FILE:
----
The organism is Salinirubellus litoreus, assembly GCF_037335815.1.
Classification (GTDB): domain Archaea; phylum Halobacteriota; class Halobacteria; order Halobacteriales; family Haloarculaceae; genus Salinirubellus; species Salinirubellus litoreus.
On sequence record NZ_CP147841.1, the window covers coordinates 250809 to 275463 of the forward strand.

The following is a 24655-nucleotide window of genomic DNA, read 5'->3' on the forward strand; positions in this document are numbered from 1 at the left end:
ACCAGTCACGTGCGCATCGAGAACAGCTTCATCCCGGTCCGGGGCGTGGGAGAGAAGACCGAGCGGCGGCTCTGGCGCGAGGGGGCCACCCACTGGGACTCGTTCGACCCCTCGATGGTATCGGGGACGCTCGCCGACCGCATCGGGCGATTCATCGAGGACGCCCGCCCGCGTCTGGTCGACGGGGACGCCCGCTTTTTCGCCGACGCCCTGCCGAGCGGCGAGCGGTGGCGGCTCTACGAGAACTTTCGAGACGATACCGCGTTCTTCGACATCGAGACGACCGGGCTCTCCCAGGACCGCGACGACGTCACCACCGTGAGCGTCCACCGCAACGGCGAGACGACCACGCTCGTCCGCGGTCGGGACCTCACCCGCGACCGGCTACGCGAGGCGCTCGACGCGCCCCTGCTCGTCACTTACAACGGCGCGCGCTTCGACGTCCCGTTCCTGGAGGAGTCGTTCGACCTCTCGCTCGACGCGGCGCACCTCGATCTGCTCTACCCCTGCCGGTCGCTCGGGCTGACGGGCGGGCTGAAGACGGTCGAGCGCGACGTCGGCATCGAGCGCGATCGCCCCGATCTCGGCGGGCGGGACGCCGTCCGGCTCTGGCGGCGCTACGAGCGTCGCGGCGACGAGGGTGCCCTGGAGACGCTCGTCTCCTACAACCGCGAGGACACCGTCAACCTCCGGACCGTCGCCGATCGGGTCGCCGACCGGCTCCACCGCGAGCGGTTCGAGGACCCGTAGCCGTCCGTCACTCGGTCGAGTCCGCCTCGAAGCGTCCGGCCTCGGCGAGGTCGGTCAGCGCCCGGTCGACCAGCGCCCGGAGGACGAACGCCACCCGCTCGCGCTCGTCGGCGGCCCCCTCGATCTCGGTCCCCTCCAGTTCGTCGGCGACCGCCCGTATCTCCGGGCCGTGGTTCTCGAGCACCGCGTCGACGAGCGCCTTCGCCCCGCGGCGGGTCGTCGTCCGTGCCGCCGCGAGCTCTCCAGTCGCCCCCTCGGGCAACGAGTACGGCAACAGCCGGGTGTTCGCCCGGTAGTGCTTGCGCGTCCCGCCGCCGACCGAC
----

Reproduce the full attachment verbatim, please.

The organism is Salinirubellus litoreus, assembly GCF_037335815.1.
Classification (GTDB): domain Archaea; phylum Halobacteriota; class Halobacteria; order Halobacteriales; family Haloarculaceae; genus Salinirubellus; species Salinirubellus litoreus.
On sequence record NZ_CP147841.1, the window covers coordinates 250809 to 275463 of the forward strand.

The following is a 24655-nucleotide window of genomic DNA, read 5'->3' on the forward strand; positions in this document are numbered from 1 at the left end:
ACCAGTCACGTGCGCATCGAGAACAGCTTCATCCCGGTCCGGGGCGTGGGAGAGAAGACCGAGCGGCGGCTCTGGCGCGAGGGGGCCACCCACTGGGACTCGTTCGACCCCTCGATGGTATCGGGGACGCTCGCCGACCGCATCGGGCGATTCATCGAGGACGCCCGCCCGCGTCTGGTCGACGGGGACGCCCGCTTTTTCGCCGACGCCCTGCCGAGCGGCGAGCGGTGGCGGCTCTACGAGAACTTTCGAGACGATACCGCGTTCTTCGACATCGAGACGACCGGGCTCTCCCAGGACCGCGACGACGTCACCACCGTGAGCGTCCACCGCAACGGCGAGACGACCACGCTCGTCCGCGGTCGGGACCTCACCCGCGACCGGCTACGCGAGGCGCTCGACGCGCCCCTGCTCGTCACTTACAACGGCGCGCGCTTCGACGTCCCGTTCCTGGAGGAGTCGTTCGACCTCTCGCTCGACGCGGCGCACCTCGATCTGCTCTACCCCTGCCGGTCGCTCGGGCTGACGGGCGGGCTGAAGACGGTCGAGCGCGACGTCGGCATCGAGCGCGATCGCCCCGATCTCGGCGGGCGGGACGCCGTCCGGCTCTGGCGGCGCTACGAGCGTCGCGGCGACGAGGGTGCCCTGGAGACGCTCGTCTCCTACAACCGCGAGGACACCGTCAACCTCCGGACCGTCGCCGATCGGGTCGCCGACCGGCTCCACCGCGAGCGGTTCGAGGACCCGTAGCCGTCCGTCACTCGGTCGAGTCCGCCTCGAAGCGTCCGGCCTCGGCGAGGTCGGTCAGCGCCCGGTCGACCAGCGCCCGGAGGACGAACGCCACCCGCTCGCGCTCGTCGGCGGCCCCCTCGATCTCGGTCCCCTCCAGTTCGTCGGCGACCGCCCGTATCTCCGGGCCGTGGTTCTCGAGCACCGCGTCGACGAGCGCCTTCGCCCCGCGGCGGGTCGTCGTCCGTGCCGCCGCGAGCTCTCCAGTCGCCCCCTCGGGCAACGAGTACGGCAACAGCCGGGTGTTCGCCCGGTAGTGCTTGCGCGTCCCGCCGCCGACCGAC